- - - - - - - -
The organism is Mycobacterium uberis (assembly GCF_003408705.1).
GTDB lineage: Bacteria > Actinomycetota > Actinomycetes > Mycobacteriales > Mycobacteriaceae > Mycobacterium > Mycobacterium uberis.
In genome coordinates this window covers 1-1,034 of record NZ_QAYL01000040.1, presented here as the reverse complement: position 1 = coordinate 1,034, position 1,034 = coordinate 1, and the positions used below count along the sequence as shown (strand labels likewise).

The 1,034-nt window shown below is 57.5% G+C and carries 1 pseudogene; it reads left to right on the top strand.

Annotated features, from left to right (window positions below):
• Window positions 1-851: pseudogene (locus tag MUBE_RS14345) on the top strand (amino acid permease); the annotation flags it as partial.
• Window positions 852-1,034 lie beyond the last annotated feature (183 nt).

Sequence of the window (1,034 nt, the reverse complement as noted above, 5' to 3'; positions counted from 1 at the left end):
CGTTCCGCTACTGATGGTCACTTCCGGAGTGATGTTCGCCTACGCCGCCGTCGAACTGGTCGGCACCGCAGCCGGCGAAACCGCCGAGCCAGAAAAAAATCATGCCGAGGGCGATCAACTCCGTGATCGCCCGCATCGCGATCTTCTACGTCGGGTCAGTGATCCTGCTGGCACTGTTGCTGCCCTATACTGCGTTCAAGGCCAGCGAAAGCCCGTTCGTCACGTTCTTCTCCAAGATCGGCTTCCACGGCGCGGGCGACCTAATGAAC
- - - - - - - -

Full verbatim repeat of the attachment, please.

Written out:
The organism is Mycobacterium uberis (assembly GCF_003408705.1).
GTDB lineage: Bacteria > Actinomycetota > Actinomycetes > Mycobacteriales > Mycobacteriaceae > Mycobacterium > Mycobacterium uberis.
In genome coordinates this window covers 1-1,034 of record NZ_QAYL01000040.1, presented here as the reverse complement: position 1 = coordinate 1,034, position 1,034 = coordinate 1, and the positions used below count along the sequence as shown (strand labels likewise).

The 1,034-nt window shown below is 57.5% G+C and carries 1 pseudogene; it reads left to right on the top strand.

Annotated features, from left to right (window positions below):
• Window positions 1-851: pseudogene (locus tag MUBE_RS14345) on the top strand (amino acid permease); the annotation flags it as partial.
• Window positions 852-1,034 lie beyond the last annotated feature (183 nt).

Sequence of the window (1,034 nt, the reverse complement as noted above, 5' to 3'; positions counted from 1 at the left end):
CGTTCCGCTACTGATGGTCACTTCCGGAGTGATGTTCGCCTACGCCGCCGTCGAACTGGTCGGCACCGCAGCCGGCGAAACCGCCGAGCCAGAAAAAAATCATGCCGAGGGCGATCAACTCCGTGATCGCCCGCATCGCGATCTTCTACGTCGGGTCAGTGATCCTGCTGGCACTGTTGCTGCCCTATACTGCGTTCAAGGCCAGCGAAAGCCCGTTCGTCACGTTCTTCTCCAAGATCGGCTTCCACGGCGCGGGCGACCTAATGAAC